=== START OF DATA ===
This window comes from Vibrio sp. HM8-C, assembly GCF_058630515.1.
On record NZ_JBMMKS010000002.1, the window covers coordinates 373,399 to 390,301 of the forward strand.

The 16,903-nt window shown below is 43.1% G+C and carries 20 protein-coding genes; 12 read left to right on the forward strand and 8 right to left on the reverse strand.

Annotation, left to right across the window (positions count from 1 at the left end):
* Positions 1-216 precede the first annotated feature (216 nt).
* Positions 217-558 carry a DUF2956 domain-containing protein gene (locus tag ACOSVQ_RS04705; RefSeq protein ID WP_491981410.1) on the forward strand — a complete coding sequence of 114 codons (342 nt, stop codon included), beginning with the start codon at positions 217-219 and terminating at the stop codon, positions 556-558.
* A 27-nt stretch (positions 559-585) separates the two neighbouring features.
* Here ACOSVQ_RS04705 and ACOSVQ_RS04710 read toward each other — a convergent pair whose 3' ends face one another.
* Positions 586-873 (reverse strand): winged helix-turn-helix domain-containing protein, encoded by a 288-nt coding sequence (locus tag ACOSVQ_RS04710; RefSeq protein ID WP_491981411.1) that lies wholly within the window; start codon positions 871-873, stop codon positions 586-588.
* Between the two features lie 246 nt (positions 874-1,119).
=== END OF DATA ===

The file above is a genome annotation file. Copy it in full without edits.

This window comes from Vibrio sp. HM8-C, assembly GCF_058630515.1.
On record NZ_JBMMKS010000002.1, the window covers coordinates 373,399 to 390,301 of the forward strand.

The 16,903-nt window shown below is 43.1% G+C and carries 20 protein-coding genes; 12 read left to right on the forward strand and 8 right to left on the reverse strand.

Annotation, left to right across the window (positions count from 1 at the left end):
* Positions 1-216 precede the first annotated feature (216 nt).
* Positions 217-558 carry a DUF2956 domain-containing protein gene (locus tag ACOSVQ_RS04705; RefSeq protein ID WP_491981410.1) on the forward strand — a complete coding sequence of 114 codons (342 nt, stop codon included), beginning with the start codon at positions 217-219 and terminating at the stop codon, positions 556-558.
* A 27-nt stretch (positions 559-585) separates the two neighbouring features.
* Here ACOSVQ_RS04705 and ACOSVQ_RS04710 read toward each other — a convergent pair whose 3' ends face one another.
* Positions 586-873 (reverse strand): winged helix-turn-helix domain-containing protein, encoded by a 288-nt coding sequence (locus tag ACOSVQ_RS04710; RefSeq protein ID WP_491981411.1) that lies wholly within the window; start codon positions 871-873, stop codon positions 586-588.
* Between the two features lie 246 nt (positions 874-1,119).